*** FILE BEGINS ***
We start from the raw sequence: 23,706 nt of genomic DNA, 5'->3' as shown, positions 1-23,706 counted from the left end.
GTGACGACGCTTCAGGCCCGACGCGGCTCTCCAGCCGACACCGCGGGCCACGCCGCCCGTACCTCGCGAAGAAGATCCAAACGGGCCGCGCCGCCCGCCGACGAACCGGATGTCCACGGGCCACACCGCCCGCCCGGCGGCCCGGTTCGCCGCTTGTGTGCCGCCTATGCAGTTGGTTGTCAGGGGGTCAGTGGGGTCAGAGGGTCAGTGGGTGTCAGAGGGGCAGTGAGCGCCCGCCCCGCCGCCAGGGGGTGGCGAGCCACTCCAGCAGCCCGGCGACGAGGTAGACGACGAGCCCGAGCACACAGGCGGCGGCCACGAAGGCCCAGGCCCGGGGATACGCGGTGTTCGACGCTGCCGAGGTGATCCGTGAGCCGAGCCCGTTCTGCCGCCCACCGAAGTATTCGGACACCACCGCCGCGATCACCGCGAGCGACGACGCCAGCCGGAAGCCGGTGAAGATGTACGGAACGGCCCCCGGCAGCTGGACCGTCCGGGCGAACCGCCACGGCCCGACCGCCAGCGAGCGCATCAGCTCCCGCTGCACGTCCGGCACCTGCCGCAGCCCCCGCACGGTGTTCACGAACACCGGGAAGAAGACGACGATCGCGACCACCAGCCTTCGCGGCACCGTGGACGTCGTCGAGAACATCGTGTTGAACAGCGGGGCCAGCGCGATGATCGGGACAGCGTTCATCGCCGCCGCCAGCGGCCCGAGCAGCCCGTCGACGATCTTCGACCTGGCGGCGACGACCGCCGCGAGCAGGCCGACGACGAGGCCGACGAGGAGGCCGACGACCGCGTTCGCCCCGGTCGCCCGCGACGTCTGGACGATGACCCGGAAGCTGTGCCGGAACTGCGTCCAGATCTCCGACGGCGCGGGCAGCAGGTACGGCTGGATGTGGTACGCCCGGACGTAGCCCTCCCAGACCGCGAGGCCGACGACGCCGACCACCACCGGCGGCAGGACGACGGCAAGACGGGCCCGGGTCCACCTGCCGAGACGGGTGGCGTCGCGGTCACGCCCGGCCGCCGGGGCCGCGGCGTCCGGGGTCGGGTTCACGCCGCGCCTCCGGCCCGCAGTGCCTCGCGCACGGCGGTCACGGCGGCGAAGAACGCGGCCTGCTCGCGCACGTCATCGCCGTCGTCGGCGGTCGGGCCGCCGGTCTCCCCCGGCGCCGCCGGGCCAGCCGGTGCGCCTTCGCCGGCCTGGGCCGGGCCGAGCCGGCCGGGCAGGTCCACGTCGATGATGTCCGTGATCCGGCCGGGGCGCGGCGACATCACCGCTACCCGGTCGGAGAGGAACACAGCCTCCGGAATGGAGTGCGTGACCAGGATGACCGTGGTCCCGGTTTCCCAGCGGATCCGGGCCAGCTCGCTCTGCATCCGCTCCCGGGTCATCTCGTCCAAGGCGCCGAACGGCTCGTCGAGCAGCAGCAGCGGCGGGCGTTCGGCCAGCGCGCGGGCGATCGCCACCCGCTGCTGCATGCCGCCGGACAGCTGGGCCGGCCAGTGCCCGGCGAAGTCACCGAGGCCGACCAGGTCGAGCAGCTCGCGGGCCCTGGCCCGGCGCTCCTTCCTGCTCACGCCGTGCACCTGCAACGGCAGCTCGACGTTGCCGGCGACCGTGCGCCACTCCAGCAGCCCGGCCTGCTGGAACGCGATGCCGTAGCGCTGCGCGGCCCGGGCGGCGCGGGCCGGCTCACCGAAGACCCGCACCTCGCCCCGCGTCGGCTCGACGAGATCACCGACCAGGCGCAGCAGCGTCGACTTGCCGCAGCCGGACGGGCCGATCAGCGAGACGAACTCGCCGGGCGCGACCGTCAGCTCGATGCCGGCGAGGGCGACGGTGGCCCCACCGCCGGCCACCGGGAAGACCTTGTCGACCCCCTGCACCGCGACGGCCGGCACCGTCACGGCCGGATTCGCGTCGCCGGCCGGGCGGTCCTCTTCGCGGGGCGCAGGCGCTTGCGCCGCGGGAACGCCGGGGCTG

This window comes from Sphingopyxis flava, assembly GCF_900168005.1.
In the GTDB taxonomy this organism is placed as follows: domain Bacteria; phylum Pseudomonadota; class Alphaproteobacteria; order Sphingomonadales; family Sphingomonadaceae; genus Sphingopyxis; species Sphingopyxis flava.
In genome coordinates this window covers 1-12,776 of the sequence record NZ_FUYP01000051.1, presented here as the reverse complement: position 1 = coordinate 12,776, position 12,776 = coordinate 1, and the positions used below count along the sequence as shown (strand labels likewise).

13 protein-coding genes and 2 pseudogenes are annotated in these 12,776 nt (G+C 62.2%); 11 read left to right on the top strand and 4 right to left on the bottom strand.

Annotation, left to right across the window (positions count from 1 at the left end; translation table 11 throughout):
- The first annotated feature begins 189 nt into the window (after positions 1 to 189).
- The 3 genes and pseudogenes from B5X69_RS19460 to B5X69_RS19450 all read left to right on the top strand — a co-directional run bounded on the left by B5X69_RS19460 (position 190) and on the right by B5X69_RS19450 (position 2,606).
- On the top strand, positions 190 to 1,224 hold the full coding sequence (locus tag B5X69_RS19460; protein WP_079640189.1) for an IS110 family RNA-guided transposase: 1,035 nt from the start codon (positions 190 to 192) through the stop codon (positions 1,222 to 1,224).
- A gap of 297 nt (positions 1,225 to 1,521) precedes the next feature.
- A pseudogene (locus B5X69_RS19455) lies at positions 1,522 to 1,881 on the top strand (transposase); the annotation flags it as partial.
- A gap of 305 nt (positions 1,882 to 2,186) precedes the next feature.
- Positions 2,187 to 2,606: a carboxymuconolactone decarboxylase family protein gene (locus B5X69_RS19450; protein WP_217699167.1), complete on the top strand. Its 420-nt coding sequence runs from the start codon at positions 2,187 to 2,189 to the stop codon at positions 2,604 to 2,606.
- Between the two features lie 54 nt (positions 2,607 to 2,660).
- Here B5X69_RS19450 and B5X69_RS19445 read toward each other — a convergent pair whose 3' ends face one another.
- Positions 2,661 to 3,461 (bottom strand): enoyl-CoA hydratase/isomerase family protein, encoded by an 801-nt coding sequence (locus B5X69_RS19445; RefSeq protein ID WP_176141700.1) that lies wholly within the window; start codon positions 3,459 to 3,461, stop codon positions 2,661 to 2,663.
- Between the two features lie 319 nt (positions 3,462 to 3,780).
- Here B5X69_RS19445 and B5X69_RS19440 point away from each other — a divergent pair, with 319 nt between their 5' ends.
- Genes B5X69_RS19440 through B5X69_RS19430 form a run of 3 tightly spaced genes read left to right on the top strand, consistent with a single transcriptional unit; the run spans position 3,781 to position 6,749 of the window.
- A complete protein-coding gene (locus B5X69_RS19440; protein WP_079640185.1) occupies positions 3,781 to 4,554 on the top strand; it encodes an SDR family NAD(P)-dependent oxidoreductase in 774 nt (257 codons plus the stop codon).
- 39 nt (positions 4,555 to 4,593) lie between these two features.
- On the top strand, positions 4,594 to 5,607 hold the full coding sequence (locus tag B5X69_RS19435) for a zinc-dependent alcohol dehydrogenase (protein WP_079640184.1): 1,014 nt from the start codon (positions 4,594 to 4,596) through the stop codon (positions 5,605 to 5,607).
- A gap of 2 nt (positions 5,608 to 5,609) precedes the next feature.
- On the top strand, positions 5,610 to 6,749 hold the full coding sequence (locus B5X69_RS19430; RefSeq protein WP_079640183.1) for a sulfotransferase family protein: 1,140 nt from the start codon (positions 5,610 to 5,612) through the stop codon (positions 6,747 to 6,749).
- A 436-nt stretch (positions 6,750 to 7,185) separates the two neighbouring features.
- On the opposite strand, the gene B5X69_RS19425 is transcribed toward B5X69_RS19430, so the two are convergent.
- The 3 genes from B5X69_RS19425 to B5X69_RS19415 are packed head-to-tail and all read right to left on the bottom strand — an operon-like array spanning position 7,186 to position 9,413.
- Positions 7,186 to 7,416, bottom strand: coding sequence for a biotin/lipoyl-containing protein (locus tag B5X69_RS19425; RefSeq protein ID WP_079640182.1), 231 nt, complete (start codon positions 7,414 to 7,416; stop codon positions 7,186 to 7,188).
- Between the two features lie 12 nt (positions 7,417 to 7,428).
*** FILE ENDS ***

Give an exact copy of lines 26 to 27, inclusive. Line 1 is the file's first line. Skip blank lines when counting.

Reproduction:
- A 436-nt stretch (positions 6,750 to 7,185) separates the two neighbouring features.
- On the opposite strand, the gene B5X69_RS19425 is transcribed toward B5X69_RS19430, so the two are convergent.